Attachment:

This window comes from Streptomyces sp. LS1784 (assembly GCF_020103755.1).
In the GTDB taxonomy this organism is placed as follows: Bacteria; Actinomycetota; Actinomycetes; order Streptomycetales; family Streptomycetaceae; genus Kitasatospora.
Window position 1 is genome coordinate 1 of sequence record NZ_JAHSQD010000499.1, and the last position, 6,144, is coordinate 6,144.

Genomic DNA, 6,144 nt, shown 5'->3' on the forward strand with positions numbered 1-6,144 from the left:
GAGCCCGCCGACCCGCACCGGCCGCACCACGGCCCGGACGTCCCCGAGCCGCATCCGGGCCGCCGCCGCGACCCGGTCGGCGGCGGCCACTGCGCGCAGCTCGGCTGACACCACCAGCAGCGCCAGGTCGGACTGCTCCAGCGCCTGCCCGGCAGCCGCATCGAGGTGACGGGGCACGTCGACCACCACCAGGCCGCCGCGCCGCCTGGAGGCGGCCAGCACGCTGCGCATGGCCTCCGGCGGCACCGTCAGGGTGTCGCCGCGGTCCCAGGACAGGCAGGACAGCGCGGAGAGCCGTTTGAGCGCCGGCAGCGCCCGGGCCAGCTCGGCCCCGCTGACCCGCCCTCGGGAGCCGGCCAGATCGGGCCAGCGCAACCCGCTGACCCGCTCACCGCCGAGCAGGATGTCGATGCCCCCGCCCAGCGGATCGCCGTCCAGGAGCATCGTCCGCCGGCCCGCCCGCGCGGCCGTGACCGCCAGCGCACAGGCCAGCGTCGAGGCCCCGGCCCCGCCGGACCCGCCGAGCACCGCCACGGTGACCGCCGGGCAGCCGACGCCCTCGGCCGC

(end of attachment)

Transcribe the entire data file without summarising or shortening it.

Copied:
This window comes from Streptomyces sp. LS1784 (assembly GCF_020103755.1).
In the GTDB taxonomy this organism is placed as follows: Bacteria; Actinomycetota; Actinomycetes; order Streptomycetales; family Streptomycetaceae; genus Kitasatospora.
Window position 1 is genome coordinate 1 of sequence record NZ_JAHSQD010000499.1, and the last position, 6,144, is coordinate 6,144.

Genomic DNA, 6,144 nt, shown 5'->3' on the forward strand with positions numbered 1-6,144 from the left:
GAGCCCGCCGACCCGCACCGGCCGCACCACGGCCCGGACGTCCCCGAGCCGCATCCGGGCCGCCGCCGCGACCCGGTCGGCGGCGGCCACTGCGCGCAGCTCGGCTGACACCACCAGCAGCGCCAGGTCGGACTGCTCCAGCGCCTGCCCGGCAGCCGCATCGAGGTGACGGGGCACGTCGACCACCACCAGGCCGCCGCGCCGCCTGGAGGCGGCCAGCACGCTGCGCATGGCCTCCGGCGGCACCGTCAGGGTGTCGCCGCGGTCCCAGGACAGGCAGGACAGCGCGGAGAGCCGTTTGAGCGCCGGCAGCGCCCGGGCCAGCTCGGCCCCGCTGACCCGCCCTCGGGAGCCGGCCAGATCGGGCCAGCGCAACCCGCTGACCCGCTCACCGCCGAGCAGGATGTCGATGCCCCCGCCCAGCGGATCGCCGTCCAGGAGCATCGTCCGCCGGCCCGCCCGCGCGGCCGTGACCGCCAGCGCACAGGCCAGCGTCGAGGCCCCGGCCCCGCCGGACCCGCCGAGCACCGCCACGGTGACCGCCGGGCAGCCGACGCCCTCGGCCGC